Experts warn that UN failure to ban slaughterbots could spell the end of humanity
01/01/2022 // Cassie B. // Views

Experts in military strategy and artificial intelligence are raising the alarm after a UN conference did not reach an agreement on banning the use of so-called slaughterbots at a recent meeting in Geneva.

Slaughterbots is the name that has been given to weapons that can select and apply force to targets without using any human intervention. These weapons make their decisions using a series of algorithms in artificial intelligence software. Capable of hunting and striking targets without any input from controllers, their technology is growing so fast that many fear societies and governments have not taken the time to fully consider the dangers.

This year, for the first time, most of the 125 nations in the UN Convention on Certain Conventional Weapons called for new laws governing the killer robots. However, some countries opposed the measure, such as the U.S. and Russia, both of whom are known to be working on developing such weapons. Other nations that objected included India, Australia and the UK, with some arguing that continuing the development of these killer robots is vital to avoid having a strategic disadvantage.

The leader of the Future of Life Institute’s advocacy program on autonomous weapons, Emilia Javorsky, called the group's failure to reach an agreement an “epic failure.”

She added: “It is now blatantly clear this forum — whose unanimity requirement makes it easily derailed by any state with a vested interest — is utterly incapable of taking seriously, let alone meaningfully addressing, the urgent threats posed by emerging technologies such as artificial intelligence.”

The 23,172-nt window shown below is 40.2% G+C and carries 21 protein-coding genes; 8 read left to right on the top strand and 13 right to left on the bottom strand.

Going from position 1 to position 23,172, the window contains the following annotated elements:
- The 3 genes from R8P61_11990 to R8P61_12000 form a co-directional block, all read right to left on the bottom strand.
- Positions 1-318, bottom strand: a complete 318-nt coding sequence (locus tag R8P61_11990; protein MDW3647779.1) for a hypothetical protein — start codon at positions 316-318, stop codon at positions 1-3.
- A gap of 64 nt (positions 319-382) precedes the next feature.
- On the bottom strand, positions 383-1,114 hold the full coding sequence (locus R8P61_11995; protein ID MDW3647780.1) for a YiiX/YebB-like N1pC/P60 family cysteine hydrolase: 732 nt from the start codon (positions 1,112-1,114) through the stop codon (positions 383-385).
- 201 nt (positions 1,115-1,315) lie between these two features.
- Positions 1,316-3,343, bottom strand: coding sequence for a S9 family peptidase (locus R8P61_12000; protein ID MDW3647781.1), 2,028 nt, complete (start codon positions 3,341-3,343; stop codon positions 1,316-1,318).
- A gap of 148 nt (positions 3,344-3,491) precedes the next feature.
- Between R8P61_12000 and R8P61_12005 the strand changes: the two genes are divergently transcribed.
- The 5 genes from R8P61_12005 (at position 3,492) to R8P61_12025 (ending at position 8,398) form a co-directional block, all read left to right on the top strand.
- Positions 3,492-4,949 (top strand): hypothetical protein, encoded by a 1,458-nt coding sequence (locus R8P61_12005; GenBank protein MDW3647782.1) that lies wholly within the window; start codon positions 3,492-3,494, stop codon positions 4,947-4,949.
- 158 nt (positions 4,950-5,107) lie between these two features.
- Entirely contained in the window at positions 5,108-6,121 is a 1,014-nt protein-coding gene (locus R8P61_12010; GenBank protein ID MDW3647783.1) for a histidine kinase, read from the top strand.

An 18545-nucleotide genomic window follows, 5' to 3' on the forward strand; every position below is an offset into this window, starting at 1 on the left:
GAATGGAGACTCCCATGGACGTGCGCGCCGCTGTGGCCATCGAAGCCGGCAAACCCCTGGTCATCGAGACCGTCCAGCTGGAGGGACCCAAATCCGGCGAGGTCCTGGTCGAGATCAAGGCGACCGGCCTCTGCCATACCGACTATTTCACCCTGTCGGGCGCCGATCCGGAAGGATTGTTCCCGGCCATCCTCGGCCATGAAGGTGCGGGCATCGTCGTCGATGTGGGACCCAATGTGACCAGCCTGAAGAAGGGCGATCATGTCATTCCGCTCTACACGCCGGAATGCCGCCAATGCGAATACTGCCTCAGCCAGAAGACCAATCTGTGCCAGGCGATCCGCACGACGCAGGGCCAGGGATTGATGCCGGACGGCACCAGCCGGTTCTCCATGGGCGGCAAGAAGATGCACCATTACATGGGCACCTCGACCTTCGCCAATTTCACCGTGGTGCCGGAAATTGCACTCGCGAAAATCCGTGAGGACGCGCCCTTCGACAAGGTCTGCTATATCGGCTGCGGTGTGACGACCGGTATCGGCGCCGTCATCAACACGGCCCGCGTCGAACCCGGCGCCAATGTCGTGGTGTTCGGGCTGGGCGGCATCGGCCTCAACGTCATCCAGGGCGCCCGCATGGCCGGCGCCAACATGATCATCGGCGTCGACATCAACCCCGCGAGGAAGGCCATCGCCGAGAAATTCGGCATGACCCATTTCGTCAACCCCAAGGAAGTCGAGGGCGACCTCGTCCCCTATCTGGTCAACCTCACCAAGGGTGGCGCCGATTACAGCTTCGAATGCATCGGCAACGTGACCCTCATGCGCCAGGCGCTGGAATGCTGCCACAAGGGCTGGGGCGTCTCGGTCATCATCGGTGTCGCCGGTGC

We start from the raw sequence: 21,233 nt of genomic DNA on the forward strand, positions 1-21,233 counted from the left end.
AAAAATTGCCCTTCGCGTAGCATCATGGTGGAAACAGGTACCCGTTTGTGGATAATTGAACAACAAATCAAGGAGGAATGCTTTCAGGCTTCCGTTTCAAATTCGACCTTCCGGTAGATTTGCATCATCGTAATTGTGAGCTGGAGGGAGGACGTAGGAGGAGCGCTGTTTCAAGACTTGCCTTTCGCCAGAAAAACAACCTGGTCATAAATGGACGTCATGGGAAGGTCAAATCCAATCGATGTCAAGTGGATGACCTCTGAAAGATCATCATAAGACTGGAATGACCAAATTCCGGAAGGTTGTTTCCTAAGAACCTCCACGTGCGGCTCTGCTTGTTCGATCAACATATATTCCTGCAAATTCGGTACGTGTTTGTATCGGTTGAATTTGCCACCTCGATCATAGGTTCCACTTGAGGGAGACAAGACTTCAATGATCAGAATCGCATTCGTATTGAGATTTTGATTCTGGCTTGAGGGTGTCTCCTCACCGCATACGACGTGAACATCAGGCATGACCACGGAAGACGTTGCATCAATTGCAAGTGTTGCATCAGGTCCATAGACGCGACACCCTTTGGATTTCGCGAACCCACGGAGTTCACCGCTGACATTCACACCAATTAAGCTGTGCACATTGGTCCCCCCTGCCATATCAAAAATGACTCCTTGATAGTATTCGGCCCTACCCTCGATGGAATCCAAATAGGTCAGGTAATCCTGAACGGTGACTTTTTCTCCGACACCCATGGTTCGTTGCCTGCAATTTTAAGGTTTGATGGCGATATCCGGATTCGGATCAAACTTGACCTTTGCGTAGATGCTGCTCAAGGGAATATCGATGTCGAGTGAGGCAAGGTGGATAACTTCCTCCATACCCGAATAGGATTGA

Unfortunately, time appears to be running out as slaughterbots are already being used in some places on the battlefield. For example, a UN report published this spring showed that STM Kargu drones have been used in the Libyan civil war. These small, portable rotary wing attack drones have precision strike capabilities and were used to hunt down soldiers who were retreating.

The companies that are developing the drones are working on AI systems that will be able to find a human target's thermal signature or even identify people’s faces using a camera. However, they seem to lack some of the accuracy needed to make the distinction between a combatant and a non-combatant.

These weapons could be easy for anyone to obtain

The STM drones are among the most worrying for many officials, not least because of their resemblance to a normal consumer drone. They are fairly inexpensive, easy to mass produce, and can be equipped with guns. Some experts have warned that this accessibility means that gangs and other criminals could try to use them.

Massachusetts Institute of Technology Professor Max Tegmark believes we’re headed for the “worst possible outcome.” He said: “That’s going to be the weapon of choice for basically anyone who wants to kill anyone. A slaughterbot would basically be able to anonymously assassinate anybody who’s pissed off anybody.”

Tegmark told The Sun some of the ways this technology could be used. For example, he pointed out that if slaughterbots cost the same as AK-47s, drug cartels would use the bots to evade getting caught when they kill people. He also said that a judge with lots of bodyguards could still be killed by one of these if it was flown into their bedroom window while they were sleeping.

Macalester College Professor James Dawes said: “It is a world where the sort of unavoidable algorithmic errors that plague even tech giants like Amazon and Google can now lead to the elimination of whole cities.”

“The world should not repeat the catastrophic mistakes of the nuclear arms race. It should not sleepwalk into dystopia,” he added.

There’s no way it can end well when you let machines that are prone to unpredictable errors make their own decisions about who to kill. If these artificial intelligence weapons were to be equipped with chemical, biological or nuclear warheads, they could even wipe out humanity.

Sources for this article include:

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